"Okay, then," Jordyn says, softly. "Should I tell you about what they were talking about? Before you left?"

"Yeah, um, that would be… good. I didn't really catch it."

Jordyn lets out a quiet exhale, though it isn't targeted at anyone. "They're talking about launching a rescue mission, for the families. Figured that Snow's holding them all in Four. Althea had recognised one of the landmarks. So, I think, Rhodos and Althea are going on that mission. To save them. They're going to meet up with the contacts which Cynane has over there."

"That's good," Madison says, after a moment. "I'm glad to hear that. I hope they can to save their families."

Jordyn's eyes flick towards hers. As if she notices the haltingness in Madison's voice. But if she does, she doesn't mention it - all she does is continue on.

"There's another mission that Cynane wants me to go on. She wants me to go to District Eight. To rally the troops there. Me, and Sadie, and Daria - I think you know her?"

"I do. She'd helped me for a while when I was still recovering."

"Yeah, her. Kiernan's also coming - who knows why - but at least rallying Eight's a safer mission than venturing into Four. Cynane wants you on, too."

That she is taken aback by. "Why me?"

"I don't know." Jordyn bites her lip. "I'm sure she has her reasons, even if I don't understand them."

"She always does."

They're quiet, for a while, after. Only the slow chirps of the birds strike through the night, so slurred, so still, it's as if they aren't there at all.

"I still worry about you."

Madison's eyes flick towards Jordyn's. "Thank you, but - it's okay. You shouldn't." A slight quirk turns up her lips. "You're the rebellion's figurehead - you've got more important things to do, and you shouldn't spend that time worrying about me."

"Sure I could," Jordyn says, "But you matter to me. So I'll end up worrying about you, whether you like it or not. Doesn't matter whether I'm the rebellion's figurehead. You're my friend."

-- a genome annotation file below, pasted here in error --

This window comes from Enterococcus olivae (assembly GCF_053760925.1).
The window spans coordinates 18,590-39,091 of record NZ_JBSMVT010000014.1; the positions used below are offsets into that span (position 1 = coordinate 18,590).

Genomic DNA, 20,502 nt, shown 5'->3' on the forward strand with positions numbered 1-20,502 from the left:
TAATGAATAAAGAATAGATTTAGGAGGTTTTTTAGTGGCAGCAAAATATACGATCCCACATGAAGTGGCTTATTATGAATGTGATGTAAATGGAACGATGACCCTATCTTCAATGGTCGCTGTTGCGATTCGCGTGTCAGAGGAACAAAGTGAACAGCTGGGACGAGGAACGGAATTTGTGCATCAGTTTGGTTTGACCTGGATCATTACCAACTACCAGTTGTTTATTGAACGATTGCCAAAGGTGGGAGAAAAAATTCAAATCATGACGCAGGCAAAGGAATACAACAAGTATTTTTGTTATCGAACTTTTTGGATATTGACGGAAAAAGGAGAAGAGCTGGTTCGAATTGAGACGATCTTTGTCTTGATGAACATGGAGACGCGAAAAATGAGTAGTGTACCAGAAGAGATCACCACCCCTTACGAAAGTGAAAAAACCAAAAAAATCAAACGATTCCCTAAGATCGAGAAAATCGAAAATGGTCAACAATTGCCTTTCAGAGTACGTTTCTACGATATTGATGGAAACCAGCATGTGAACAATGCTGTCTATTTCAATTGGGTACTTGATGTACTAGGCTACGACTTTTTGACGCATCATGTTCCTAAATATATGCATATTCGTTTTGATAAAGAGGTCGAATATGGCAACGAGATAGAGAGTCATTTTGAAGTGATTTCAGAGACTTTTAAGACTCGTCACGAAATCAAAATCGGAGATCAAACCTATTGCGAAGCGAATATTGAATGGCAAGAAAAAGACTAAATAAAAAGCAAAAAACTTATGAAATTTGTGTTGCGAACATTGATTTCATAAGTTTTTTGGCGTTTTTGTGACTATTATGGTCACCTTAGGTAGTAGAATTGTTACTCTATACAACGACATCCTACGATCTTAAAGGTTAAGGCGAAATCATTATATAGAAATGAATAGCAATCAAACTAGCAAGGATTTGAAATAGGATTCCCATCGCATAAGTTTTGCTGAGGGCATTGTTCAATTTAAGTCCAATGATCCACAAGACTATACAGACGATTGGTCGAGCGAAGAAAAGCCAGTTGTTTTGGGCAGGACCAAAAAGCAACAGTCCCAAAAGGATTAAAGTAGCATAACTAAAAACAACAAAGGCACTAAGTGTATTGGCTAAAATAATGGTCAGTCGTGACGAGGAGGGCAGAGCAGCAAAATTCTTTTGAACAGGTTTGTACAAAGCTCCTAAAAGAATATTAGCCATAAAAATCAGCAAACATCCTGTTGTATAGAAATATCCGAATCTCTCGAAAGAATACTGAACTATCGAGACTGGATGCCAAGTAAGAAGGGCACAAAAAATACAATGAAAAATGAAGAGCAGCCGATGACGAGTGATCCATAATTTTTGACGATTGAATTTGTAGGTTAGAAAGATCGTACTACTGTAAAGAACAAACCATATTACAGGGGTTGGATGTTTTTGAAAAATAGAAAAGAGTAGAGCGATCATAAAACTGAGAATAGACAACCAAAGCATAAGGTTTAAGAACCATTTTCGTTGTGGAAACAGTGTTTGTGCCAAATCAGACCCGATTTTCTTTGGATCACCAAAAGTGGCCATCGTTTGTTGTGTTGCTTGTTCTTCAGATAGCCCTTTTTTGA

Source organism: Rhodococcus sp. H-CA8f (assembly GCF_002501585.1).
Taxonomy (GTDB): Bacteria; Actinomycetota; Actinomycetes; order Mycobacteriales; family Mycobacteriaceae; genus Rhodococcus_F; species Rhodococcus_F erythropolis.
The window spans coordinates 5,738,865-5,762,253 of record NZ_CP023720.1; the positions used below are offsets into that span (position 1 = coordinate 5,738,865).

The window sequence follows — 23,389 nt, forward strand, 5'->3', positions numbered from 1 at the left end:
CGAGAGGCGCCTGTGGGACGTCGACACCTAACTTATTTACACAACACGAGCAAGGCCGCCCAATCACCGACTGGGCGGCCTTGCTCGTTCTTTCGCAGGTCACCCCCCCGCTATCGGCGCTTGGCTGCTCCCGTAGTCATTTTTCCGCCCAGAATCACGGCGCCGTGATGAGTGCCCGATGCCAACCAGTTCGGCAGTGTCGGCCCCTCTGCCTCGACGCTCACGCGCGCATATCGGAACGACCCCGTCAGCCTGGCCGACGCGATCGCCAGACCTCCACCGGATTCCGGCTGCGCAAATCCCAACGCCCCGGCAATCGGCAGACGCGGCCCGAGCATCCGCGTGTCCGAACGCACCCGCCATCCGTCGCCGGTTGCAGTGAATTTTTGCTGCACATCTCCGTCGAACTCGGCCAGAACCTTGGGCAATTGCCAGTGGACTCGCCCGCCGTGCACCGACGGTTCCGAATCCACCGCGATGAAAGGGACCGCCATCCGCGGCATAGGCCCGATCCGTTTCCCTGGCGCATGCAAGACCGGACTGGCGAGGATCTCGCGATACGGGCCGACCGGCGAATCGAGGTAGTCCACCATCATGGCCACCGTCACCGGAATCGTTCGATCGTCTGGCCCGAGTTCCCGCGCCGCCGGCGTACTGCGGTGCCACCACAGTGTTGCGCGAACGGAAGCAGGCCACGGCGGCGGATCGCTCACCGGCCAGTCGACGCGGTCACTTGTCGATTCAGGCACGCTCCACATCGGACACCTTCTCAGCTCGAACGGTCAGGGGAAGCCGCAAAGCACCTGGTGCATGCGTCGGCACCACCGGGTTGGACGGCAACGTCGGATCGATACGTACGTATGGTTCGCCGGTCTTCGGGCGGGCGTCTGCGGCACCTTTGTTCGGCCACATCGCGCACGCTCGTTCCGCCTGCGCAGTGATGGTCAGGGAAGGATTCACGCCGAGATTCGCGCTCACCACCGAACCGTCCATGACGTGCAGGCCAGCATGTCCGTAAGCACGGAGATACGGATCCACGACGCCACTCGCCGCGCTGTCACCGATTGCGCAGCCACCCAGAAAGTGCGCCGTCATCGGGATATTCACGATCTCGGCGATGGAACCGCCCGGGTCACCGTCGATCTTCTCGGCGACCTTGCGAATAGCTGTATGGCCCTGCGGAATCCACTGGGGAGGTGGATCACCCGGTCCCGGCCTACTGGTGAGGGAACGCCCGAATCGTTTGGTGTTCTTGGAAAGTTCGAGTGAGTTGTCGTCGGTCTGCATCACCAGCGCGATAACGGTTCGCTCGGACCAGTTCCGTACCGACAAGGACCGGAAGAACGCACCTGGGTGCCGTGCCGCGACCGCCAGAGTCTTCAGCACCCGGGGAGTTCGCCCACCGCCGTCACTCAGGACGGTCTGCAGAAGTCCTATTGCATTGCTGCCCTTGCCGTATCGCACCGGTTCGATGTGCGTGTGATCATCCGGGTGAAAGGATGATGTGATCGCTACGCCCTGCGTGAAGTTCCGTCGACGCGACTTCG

Her hand falls upon Madison's hand upon the ground. They're barely touching, but what little is of Jordyn's touch is comforting.

(Her warmth makes Madison's breath hitch.)

A half-smile twists by Jordyn's lips. Is it a rueful one? But soon, Madison realises that she's somewhat smiling too. Even if it's only a little lift of her lips - it's better than nothing.

Something glimmers in Jordyn's eyes.

"Madison, I don't know if you know, but just so you do - you can always talk to me if you need to. For what it's worth... I'm glad you're still here, with us. I'm glad you're alive."

Her heart drops.

She doesn't know how to speak, for a moment. She doesn't know what to say. She knows she should - Jordyn's eyes are on her, and she needs to respond. But her throat's dry, and her throat flutters, and her mind runs a million thoughts a mile.

She doesn't know why her tears fall.

She doesn't know why they make tracks down her cheeks, and she doesn't know why sobs choke away her breath, and she doesn't know why she smiles through it all.

She doesn't know why the first words that slip through her lips are a thank you. She doesn't know why it's a whisper she lets repeat, again and again, and she can't stop any of it, not her tears, not her hitches, not her breaths.

(And maybe - just maybe - it's because she's tired of yearning for death. She's tired of it being the only light in the gloom they've plunged her in. She's tired of it being the only answer that the world pushes her to accept.)

(Why isn't she worth a moment's happiness? Why can't she live without hating herself? Why shouldn't she be worth more than her weight in despair?)

(Why doesn't she deserve to hope?)

Jordyn wants her here, Jordyn's glad she's alive, so that must mean something, right? It means she isn't completely useless. It means they don't all despise her. It means that her failure to die wasn't a failure.

Someone still wants her here, someone still wants her breathing, and she knows if Jordyn sees the fucked-up filth that's her insides, she wouldn't, but Madison lets herself believe. And if Jordyn believes there's worth to her being, then perhaps she can make herself believe, too, if she tries hard enough.

She clutches Jordyn's fingers, and Jordyn responds by tightening her hold, as if she'll never let go.

"Just take a break tonight, okay? Try not to think about Cynane, or the Vultures, or anything. I know it's hard - I mean, I've tried that too many times - but it helps."

"I'll try to," Madison whispers.

"That's all I can ask for."

They sit there in the gloom, staring out into the forests of the night, as the nightingales - they are nightingales, for she can recognise their song anywhere - sing through the darkness. She'd stare on from her cages before, so much despair weighing her bones, for they are free to frolic in their wilds whilst she is an osier bird, trapped in her osier cage, told to sing the songs they've slotted in the hole of her throat.

But she has a hand holding her hand, now, and she has somebody breathing with her, now, and it isn't as suffocating as it would be, before. Because at least she has Jordyn. And that is enough for her to bear through the night.

"Their song's nice," Jordyn says, softly. "I've never heard it so clearly before."